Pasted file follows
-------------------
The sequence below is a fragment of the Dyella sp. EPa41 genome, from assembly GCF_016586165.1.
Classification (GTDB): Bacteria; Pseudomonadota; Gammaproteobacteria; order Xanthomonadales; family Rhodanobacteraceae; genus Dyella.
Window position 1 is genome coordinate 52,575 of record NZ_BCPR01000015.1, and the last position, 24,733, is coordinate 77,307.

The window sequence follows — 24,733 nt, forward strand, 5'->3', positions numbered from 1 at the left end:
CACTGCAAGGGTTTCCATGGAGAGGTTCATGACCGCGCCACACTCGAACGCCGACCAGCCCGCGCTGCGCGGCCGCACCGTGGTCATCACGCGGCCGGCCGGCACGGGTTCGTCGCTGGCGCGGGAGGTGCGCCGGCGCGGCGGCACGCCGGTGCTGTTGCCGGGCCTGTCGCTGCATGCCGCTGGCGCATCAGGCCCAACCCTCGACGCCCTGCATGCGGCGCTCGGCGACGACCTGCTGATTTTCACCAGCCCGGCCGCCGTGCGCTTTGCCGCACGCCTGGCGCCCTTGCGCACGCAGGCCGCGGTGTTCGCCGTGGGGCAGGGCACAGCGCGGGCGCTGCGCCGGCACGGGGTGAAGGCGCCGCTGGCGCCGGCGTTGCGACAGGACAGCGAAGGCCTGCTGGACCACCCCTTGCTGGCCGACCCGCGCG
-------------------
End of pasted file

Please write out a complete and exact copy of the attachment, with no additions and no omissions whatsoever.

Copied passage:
The sequence below is a fragment of the Dyella sp. EPa41 genome, from assembly GCF_016586165.1.
Classification (GTDB): Bacteria; Pseudomonadota; Gammaproteobacteria; order Xanthomonadales; family Rhodanobacteraceae; genus Dyella.
Window position 1 is genome coordinate 52,575 of record NZ_BCPR01000015.1, and the last position, 24,733, is coordinate 77,307.

The window sequence follows — 24,733 nt, forward strand, 5'->3', positions numbered from 1 at the left end:
CACTGCAAGGGTTTCCATGGAGAGGTTCATGACCGCGCCACACTCGAACGCCGACCAGCCCGCGCTGCGCGGCCGCACCGTGGTCATCACGCGGCCGGCCGGCACGGGTTCGTCGCTGGCGCGGGAGGTGCGCCGGCGCGGCGGCACGCCGGTGCTGTTGCCGGGCCTGTCGCTGCATGCCGCTGGCGCATCAGGCCCAACCCTCGACGCCCTGCATGCGGCGCTCGGCGACGACCTGCTGATTTTCACCAGCCCGGCCGCCGTGCGCTTTGCCGCACGCCTGGCGCCCTTGCGCACGCAGGCCGCGGTGTTCGCCGTGGGGCAGGGCACAGCGCGGGCGCTGCGCCGGCACGGGGTGAAGGCGCCGCTGGCGCCGGCGTTGCGACAGGACAGCGAAGGCCTGCTGGACCACCCCTTGCTGGCCGACCCGCGCG